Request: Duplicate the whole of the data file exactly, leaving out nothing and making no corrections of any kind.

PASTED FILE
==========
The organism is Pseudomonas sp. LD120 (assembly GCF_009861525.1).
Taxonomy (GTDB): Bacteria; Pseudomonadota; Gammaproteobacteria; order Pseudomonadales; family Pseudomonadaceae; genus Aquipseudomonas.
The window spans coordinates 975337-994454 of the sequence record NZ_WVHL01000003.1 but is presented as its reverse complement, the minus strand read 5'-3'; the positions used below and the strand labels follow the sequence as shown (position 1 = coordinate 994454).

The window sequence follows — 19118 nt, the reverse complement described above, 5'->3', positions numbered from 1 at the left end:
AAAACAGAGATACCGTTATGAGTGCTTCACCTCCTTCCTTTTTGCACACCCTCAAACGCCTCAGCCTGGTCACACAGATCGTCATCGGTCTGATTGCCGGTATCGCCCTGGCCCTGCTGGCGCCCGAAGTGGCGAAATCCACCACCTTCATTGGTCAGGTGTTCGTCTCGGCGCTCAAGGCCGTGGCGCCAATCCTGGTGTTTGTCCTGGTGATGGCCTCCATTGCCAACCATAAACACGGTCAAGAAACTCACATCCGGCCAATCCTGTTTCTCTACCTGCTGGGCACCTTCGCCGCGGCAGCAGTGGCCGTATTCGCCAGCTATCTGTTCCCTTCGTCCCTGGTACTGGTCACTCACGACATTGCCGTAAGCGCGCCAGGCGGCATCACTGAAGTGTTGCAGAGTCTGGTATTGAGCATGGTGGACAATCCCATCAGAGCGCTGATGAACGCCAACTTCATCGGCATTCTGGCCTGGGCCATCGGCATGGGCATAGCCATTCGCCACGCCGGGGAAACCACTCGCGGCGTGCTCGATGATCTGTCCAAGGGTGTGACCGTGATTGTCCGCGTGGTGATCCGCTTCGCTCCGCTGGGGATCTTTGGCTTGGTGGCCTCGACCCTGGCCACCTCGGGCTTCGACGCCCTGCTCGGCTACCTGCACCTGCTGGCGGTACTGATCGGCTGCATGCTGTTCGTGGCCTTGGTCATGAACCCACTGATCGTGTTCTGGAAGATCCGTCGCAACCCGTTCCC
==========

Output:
The organism is Pseudomonas sp. LD120 (assembly GCF_009861525.1).
Taxonomy (GTDB): Bacteria; Pseudomonadota; Gammaproteobacteria; order Pseudomonadales; family Pseudomonadaceae; genus Aquipseudomonas.
The window spans coordinates 975337-994454 of the sequence record NZ_WVHL01000003.1 but is presented as its reverse complement, the minus strand read 5'-3'; the positions used below and the strand labels follow the sequence as shown (position 1 = coordinate 994454).

The window sequence follows — 19118 nt, the reverse complement described above, 5'->3', positions numbered from 1 at the left end:
AAAACAGAGATACCGTTATGAGTGCTTCACCTCCTTCCTTTTTGCACACCCTCAAACGCCTCAGCCTGGTCACACAGATCGTCATCGGTCTGATTGCCGGTATCGCCCTGGCCCTGCTGGCGCCCGAAGTGGCGAAATCCACCACCTTCATTGGTCAGGTGTTCGTCTCGGCGCTCAAGGCCGTGGCGCCAATCCTGGTGTTTGTCCTGGTGATGGCCTCCATTGCCAACCATAAACACGGTCAAGAAACTCACATCCGGCCAATCCTGTTTCTCTACCTGCTGGGCACCTTCGCCGCGGCAGCAGTGGCCGTATTCGCCAGCTATCTGTTCCCTTCGTCCCTGGTACTGGTCACTCACGACATTGCCGTAAGCGCGCCAGGCGGCATCACTGAAGTGTTGCAGAGTCTGGTATTGAGCATGGTGGACAATCCCATCAGAGCGCTGATGAACGCCAACTTCATCGGCATTCTGGCCTGGGCCATCGGCATGGGCATAGCCATTCGCCACGCCGGGGAAACCACTCGCGGCGTGCTCGATGATCTGTCCAAGGGTGTGACCGTGATTGTCCGCGTGGTGATCCGCTTCGCTCCGCTGGGGATCTTTGGCTTGGTGGCCTCGACCCTGGCCACCTCGGGCTTCGACGCCCTGCTCGGCTACCTGCACCTGCTGGCGGTACTGATCGGCTGCATGCTGTTCGTGGCCTTGGTCATGAACCCACTGATCGTGTTCTGGAAGATCCGTCGCAACCCGTTCCC